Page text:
But even if the agreement were sufficiently proved, we are of the opinion that the complainant has failed to prove such acts of part performance as are sufficient in equity, to take the case out of the operation of the statute. The equitable rule that where there has been a partial performance, the statute will not be held to apply, is adopted for the same purpose for which the statute itself was enacted, viz., the prevention of frauds. Courts of equity have declined to allow a statute which was passed for that purpose to be so enforced as to defeat its own object, and it is therefore held by those courts, that where a purchaser of land under an oral contract, has entered into possession under his contract, and has paid .the purchase money, and made valuable and permanent improvements, so that a refusal to specifically perform the contract would operate as a fraud upon him, the vendor will be held to be estopped to avail himself of the provisions of the statute, and the contract will be specifically enforced.
The basis upon which the doctrine of partial performance rests is, that when a verbal contract has been made, and one party has knowingly aided or permitted the other to go on and do acts in part performance of the agreement, in full reliance upon such agreement as a valid and binding contract, and which would not have been done without the agreement, and are of such nature as to change the relations of the parties, and to prevent a restoration to their former condition, or an adequate compensation for the loss by a judgment at law for damages, then it would be a virtual fraud in the first party to interpose the Statute of Frauds as a bar to the completion of the contract, and thus secure for himself all the benefits of the acts already done in part performance, while the other *112party would not only lose all advantage from the bargain, but would be left without adequate remedy for its failure, or compensation for what he had done in pursuance of it. To prevent the success of such a palpable fraud, equity interposes under these circumstances, and compels the entire completion of the contract, by decreeing its specific execution. Pomeroy on Specif. Perform. sec. 104.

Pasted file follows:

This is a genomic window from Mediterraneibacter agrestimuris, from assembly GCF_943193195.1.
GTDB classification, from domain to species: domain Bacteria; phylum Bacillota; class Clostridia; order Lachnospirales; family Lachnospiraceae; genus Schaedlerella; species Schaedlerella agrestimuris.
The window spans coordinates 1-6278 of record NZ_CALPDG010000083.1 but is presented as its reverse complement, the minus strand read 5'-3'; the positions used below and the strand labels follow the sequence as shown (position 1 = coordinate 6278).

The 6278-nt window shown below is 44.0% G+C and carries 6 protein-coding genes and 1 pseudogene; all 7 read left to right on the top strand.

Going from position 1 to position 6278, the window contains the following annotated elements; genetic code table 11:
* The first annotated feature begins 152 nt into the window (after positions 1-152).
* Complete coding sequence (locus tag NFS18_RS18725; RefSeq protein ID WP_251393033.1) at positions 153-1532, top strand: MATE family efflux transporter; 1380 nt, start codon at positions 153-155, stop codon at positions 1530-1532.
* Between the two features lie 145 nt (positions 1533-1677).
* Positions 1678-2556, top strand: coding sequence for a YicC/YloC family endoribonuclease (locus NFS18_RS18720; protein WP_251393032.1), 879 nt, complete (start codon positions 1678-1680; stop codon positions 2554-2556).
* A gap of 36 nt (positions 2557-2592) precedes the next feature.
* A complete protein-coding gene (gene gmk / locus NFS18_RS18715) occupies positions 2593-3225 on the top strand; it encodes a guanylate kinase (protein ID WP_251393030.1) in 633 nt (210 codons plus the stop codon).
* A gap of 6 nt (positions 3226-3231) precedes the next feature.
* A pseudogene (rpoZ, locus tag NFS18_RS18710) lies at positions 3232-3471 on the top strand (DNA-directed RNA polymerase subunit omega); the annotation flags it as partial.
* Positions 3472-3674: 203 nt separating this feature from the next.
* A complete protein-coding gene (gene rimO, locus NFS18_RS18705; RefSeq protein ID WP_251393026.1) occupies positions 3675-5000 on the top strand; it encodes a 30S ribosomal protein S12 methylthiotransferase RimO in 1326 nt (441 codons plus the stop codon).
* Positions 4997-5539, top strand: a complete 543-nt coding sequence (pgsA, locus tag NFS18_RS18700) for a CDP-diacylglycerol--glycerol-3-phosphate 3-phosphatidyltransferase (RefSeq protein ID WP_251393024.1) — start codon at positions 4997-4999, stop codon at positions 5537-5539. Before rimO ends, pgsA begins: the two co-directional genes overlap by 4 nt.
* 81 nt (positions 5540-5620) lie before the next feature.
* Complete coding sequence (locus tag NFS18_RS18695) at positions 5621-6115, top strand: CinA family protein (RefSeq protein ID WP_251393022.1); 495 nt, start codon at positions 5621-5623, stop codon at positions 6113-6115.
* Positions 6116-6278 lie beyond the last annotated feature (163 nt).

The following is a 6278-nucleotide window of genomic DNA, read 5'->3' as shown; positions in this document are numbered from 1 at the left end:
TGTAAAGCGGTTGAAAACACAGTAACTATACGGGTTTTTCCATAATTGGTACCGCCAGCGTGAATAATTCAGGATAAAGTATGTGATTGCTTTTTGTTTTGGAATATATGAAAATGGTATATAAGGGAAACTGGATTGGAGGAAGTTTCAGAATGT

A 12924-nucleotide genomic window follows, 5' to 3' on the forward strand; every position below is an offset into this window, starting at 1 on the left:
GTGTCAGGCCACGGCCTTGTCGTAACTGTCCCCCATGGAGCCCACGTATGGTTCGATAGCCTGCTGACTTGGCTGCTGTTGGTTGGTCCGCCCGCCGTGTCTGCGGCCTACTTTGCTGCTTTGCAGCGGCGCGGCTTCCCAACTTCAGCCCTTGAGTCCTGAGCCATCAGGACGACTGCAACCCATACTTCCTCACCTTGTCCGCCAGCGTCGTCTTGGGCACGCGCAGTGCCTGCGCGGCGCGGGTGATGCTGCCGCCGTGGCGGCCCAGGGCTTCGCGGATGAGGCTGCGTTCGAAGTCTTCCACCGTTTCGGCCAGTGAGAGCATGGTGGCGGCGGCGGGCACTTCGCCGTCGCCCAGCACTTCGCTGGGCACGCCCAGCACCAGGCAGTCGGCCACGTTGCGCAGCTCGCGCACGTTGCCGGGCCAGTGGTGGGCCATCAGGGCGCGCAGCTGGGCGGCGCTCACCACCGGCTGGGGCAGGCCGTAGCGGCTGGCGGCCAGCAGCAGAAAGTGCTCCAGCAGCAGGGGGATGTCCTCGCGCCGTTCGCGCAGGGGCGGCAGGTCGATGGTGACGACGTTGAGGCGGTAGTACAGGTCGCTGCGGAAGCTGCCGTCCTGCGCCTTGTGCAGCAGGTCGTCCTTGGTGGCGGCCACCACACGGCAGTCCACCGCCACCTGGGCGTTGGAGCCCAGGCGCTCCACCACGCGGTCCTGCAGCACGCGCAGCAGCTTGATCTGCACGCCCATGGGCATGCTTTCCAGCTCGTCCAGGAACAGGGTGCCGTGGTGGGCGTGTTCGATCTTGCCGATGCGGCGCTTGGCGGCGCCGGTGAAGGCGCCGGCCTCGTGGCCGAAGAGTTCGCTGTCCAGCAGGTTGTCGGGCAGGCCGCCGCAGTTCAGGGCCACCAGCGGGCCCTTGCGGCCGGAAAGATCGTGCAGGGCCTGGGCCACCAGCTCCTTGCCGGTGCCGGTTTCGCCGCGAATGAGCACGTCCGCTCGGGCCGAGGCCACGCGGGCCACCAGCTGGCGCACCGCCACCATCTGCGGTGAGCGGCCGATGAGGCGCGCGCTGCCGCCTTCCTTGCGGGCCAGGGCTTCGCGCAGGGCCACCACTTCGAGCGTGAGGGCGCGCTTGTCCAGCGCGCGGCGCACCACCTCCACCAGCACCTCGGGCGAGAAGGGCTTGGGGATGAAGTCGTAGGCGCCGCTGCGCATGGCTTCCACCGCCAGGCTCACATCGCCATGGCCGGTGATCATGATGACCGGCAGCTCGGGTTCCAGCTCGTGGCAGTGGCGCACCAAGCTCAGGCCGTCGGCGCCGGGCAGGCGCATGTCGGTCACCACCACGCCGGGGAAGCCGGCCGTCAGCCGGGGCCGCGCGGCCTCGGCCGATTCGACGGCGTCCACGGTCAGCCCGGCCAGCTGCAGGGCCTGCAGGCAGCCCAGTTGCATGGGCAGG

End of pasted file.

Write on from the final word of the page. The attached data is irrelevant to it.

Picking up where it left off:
The evidence shows that the complainant, after the date of the alleged contract, erected one or more farm buildings and set out an orchard on the land. He also set out and has since cultivated some hedges to serve as fences on the land, and has dug two wells of no great depth, and costing relatively a small sum of money. When bis father deeded to him the six acres, he removed the building or buildings and orchard to that part of the tract, and afterwards erected his dwelling house and other improvements on the six acres. The only improvements of a permanent character left on the seventy-four acres are the hedges and the two wells, costing in all, according to the evidence, from $200 to $400.